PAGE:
Review of Verizon Wireless MiFi 2200 Intelligent Mobile Hotspot
Have you ever been traveling, laptop or mobile device in hand, and find yourself wandering about aimlessly looking for a WiFi hotspot? You can't find a connection fast enough so you can e-mail your friends those photos of the huge ball of twine you saw on the side of the road.
As someone who is always sending out photos of roadside oddities, I was interested to hear Verizon was releasing the Novatel Wireless MiFi 2200 Intelligent Mobile Hotspot. The device can be best described as a personal WiFi hotspot you can carry in your pocket.
Verizon sent me a review unit of the MiFi 2200 and I was able to test it out for a few weeks.
The MiFi is compact in size, weighing just over 2 ounces and is about the size of a credit card. It ships with a cloth carrying case, a wall charger, USB cable and instruction manuals.
The exterior of the MiFi is black and glossy, and has a large power button on top that works as a power light and battery indicator. On the side is a micro USB port, which can be used to charge the device using the included wall charger. It is powered by a 3.7 volt Lithium battery.
Using the MiFi as a wireless router is relatively simple. You turn on the device by pressing the power button, search for the MiFi among the local wireless networks on your computer, and connect by typing in the network name and encryption key, which is printed on the bottom of the device. Up to five devices can connect to the MiFi 2200 simultaneously.
You can also connect the MiFi to your computer using the USB cable. Once the MiFi is connected to your computer for the first time, the VZAccess Manager software begins to install, and after a few clicks and minutes, installation is complete. The software allows you to check on your data usage, network connections and additional settings for the device. One thing to note, though: When the MiFi is connected to a computer via the USB cable, it is in modem mode, so only that computer can access the Internet. The device supports Windows 2000, XP, Vista and Mac OS X 10.4.0 or higher and Linux.
The battery life of the MiFi is about 3 hours after heavy use on a full charge. During this time of heavy Internet use, I checked and sent e-mails, browsed the Internet, sent out updates on Twitter, checked Facebook, and viewed videos online. If your use is not constant, then it can last all day before charging. The power button on top begins to flash red when the battery is low.
The connection of the MiFi depends on the Verizon service available in your area. I took it on the road, traveled from Victoria to San Antonio, and had a few drops in service along the way, but those were areas that show no coverage on Verizon's map. However, when I was at my home base in Victoria and when I arrived in San Antonio, I did not experience any drops.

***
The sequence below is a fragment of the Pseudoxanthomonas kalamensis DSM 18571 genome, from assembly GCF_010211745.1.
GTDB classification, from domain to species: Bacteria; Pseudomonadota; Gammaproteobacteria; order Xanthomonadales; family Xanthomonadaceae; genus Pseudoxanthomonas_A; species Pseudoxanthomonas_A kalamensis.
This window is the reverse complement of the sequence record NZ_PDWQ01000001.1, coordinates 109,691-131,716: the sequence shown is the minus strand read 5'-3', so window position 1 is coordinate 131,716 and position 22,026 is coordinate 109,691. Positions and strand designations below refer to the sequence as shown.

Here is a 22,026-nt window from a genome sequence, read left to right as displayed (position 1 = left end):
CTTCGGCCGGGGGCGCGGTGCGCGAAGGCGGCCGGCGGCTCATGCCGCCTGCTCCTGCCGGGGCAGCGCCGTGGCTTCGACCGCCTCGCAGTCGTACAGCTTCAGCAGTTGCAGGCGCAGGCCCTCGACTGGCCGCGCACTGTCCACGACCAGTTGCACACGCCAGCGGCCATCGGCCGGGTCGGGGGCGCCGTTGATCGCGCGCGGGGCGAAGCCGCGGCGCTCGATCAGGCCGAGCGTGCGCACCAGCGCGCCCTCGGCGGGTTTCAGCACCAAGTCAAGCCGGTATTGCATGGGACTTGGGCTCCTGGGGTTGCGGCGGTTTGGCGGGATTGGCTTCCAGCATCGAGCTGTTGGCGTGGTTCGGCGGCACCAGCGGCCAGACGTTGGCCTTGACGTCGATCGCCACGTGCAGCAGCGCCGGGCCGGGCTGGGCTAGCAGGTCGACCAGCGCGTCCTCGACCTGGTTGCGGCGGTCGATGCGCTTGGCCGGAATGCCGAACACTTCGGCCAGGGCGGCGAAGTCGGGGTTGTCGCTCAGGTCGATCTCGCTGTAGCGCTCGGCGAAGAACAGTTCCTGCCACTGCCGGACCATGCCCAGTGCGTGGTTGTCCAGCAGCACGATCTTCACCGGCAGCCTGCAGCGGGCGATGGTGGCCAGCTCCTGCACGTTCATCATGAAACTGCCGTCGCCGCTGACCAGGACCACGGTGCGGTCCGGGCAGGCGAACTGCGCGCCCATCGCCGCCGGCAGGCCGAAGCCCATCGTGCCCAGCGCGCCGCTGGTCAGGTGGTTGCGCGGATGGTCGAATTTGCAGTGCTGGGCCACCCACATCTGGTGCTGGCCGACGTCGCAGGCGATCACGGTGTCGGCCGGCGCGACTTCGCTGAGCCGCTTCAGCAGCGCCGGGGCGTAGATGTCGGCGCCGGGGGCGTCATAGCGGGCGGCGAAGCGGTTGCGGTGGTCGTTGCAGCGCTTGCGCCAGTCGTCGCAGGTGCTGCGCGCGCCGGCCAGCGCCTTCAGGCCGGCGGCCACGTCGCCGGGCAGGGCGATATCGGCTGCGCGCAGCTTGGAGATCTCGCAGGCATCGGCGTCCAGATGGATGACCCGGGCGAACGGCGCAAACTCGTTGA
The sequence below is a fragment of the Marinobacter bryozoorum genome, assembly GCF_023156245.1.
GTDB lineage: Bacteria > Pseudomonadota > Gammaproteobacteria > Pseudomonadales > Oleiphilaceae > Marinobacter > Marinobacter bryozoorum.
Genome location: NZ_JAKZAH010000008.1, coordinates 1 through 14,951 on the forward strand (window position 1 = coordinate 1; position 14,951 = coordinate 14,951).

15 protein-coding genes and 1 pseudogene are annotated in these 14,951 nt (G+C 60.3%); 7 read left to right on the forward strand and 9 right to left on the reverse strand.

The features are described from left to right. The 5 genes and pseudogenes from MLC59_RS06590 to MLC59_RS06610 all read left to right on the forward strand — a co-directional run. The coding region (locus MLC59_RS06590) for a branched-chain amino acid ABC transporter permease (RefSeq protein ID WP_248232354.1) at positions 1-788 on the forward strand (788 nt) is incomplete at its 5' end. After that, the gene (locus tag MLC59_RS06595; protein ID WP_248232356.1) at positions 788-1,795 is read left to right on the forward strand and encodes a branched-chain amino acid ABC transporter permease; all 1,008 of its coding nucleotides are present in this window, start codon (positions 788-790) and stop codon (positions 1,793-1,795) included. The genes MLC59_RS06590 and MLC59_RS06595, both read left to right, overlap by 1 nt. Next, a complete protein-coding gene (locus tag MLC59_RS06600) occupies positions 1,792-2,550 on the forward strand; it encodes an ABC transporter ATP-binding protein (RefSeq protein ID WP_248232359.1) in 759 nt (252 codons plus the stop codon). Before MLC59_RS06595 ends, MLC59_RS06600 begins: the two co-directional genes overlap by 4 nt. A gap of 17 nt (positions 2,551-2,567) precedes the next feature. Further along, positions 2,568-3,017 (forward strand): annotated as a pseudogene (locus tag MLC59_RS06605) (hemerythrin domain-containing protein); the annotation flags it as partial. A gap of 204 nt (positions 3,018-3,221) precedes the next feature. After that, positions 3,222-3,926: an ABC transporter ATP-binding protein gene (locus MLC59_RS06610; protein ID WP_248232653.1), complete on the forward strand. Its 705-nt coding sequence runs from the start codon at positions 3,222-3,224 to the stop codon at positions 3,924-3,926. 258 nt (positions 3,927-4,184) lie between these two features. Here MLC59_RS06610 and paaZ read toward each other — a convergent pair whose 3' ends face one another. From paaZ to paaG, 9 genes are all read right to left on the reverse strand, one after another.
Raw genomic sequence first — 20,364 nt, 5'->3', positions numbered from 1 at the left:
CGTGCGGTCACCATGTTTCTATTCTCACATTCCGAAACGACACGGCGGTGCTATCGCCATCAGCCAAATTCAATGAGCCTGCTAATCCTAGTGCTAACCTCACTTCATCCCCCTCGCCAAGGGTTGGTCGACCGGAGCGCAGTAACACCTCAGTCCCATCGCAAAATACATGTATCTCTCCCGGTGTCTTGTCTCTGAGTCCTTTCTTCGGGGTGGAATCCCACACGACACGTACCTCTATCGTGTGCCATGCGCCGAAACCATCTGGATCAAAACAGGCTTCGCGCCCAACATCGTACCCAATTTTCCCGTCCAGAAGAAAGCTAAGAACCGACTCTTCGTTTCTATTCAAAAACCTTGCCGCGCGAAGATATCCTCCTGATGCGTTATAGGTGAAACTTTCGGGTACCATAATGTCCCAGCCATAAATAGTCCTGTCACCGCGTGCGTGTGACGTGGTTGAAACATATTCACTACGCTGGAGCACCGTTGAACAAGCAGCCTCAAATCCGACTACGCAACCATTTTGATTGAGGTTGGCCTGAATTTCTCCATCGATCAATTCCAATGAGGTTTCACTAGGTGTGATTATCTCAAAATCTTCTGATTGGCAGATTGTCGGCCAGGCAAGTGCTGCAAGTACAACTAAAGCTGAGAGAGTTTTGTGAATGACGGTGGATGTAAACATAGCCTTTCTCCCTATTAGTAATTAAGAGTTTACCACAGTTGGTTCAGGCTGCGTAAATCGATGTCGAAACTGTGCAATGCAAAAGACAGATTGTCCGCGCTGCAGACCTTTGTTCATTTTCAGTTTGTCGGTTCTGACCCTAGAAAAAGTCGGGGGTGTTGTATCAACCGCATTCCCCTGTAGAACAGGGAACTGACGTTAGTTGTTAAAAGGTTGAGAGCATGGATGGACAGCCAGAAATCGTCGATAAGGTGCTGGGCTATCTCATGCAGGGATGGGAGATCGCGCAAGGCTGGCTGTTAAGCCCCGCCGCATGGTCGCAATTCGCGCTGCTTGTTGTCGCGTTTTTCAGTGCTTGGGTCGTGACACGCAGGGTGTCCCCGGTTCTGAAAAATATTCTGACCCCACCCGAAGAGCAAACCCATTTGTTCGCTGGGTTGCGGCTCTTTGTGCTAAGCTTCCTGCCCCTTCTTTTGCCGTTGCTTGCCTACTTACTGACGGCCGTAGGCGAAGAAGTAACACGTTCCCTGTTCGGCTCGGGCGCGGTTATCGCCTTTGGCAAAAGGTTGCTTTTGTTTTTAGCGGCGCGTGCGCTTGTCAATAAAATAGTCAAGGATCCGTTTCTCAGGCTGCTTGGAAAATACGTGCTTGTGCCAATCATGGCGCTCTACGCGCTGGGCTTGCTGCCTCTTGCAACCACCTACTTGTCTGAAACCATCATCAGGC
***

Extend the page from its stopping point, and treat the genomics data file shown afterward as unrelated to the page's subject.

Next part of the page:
The download speeds of the MiFi depend on your location. When I was in town, in Victoria, my download speed ranged from 7260Kbps to 3680Kbps and 510Kbps upload. When I tested the speed out of the Victoria city limits, off of 59 near the Inez area, my speeds averaged 3480Kbps download and 300Kbps upload. Using the MiFi outside of Victoria city limits, I didn't notice any lag time when I was browsing the Internet or watching videos. However, once I added another laptop and viewed some videos on YouTube on it, the speed of the connection did seem to slow down.
Verizon's MiFi 2200 is $99.99 with a two-year contract, and currently you receive a $50 mail-in rebate. The price without a contract is $269.99. Data plans for the MiFi are $60 for five gigabytes a month, and if you go over the data limit, the charge is five cents per megabyte. There is also a plan of $40 for 250 megabytes a month, with an overage charge of 10 cents per megabyte, which is recommended for someone who maybe checks e-mail every now and then and doesn't browse online much. If you are a heavy Internet user, with that $40 dollar plan, you'll be hitting that data cap fast.
Overall, the MiFi is a good device for someone on the go and with the need for mobile Internet access, and who can afford the data plan. Setup is easy and quick, and staying connected is not a problem as long as you are in Verizon's coverage area. However, for someone seeking to replace their home Internet connection, whether it be cable or DSL, the price of the data plans may be too high for some.
CJ Castillo is the interactivity editor for the Victoria Advocate. You can follow her on Twitter (@cjcastillo) or contact her at firstname.lastname@example.org or c/o Victoria Advocate, P.O. Box 1518, Victoria, TX 77902.